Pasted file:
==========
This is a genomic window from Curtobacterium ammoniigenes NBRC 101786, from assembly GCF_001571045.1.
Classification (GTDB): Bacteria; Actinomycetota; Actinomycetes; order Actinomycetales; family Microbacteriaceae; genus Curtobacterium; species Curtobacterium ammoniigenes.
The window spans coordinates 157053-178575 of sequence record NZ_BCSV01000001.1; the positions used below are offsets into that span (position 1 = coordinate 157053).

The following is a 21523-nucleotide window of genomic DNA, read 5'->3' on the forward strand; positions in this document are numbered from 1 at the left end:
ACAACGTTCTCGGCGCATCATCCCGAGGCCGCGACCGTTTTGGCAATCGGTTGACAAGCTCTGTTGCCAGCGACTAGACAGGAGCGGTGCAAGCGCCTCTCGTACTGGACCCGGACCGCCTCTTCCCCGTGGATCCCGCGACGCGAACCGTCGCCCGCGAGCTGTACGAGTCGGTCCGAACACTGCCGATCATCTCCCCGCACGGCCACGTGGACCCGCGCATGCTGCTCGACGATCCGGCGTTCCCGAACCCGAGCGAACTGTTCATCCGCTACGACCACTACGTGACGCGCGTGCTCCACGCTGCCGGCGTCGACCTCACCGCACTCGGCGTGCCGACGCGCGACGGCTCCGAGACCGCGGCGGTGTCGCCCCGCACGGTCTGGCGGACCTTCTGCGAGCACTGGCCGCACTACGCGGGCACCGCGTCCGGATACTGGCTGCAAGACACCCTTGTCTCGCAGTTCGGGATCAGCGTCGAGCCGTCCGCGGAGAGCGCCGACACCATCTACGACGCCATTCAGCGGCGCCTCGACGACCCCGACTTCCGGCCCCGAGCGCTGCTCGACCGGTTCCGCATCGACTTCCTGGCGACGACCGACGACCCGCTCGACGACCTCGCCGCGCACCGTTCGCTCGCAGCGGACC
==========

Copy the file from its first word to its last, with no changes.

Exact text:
This is a genomic window from Curtobacterium ammoniigenes NBRC 101786, from assembly GCF_001571045.1.
Classification (GTDB): Bacteria; Actinomycetota; Actinomycetes; order Actinomycetales; family Microbacteriaceae; genus Curtobacterium; species Curtobacterium ammoniigenes.
The window spans coordinates 157053-178575 of sequence record NZ_BCSV01000001.1; the positions used below are offsets into that span (position 1 = coordinate 157053).

The following is a 21523-nucleotide window of genomic DNA, read 5'->3' on the forward strand; positions in this document are numbered from 1 at the left end:
ACAACGTTCTCGGCGCATCATCCCGAGGCCGCGACCGTTTTGGCAATCGGTTGACAAGCTCTGTTGCCAGCGACTAGACAGGAGCGGTGCAAGCGCCTCTCGTACTGGACCCGGACCGCCTCTTCCCCGTGGATCCCGCGACGCGAACCGTCGCCCGCGAGCTGTACGAGTCGGTCCGAACACTGCCGATCATCTCCCCGCACGGCCACGTGGACCCGCGCATGCTGCTCGACGATCCGGCGTTCCCGAACCCGAGCGAACTGTTCATCCGCTACGACCACTACGTGACGCGCGTGCTCCACGCTGCCGGCGTCGACCTCACCGCACTCGGCGTGCCGACGCGCGACGGCTCCGAGACCGCGGCGGTGTCGCCCCGCACGGTCTGGCGGACCTTCTGCGAGCACTGGCCGCACTACGCGGGCACCGCGTCCGGATACTGGCTGCAAGACACCCTTGTCTCGCAGTTCGGGATCAGCGTCGAGCCGTCCGCGGAGAGCGCCGACACCATCTACGACGCCATTCAGCGGCGCCTCGACGACCCCGACTTCCGGCCCCGAGCGCTGCTCGACCGGTTCCGCATCGACTTCCTGGCGACGACCGACGACCCGCTCGACGACCTCGCCGCGCACCGTTCGCTCGCAGCGGACC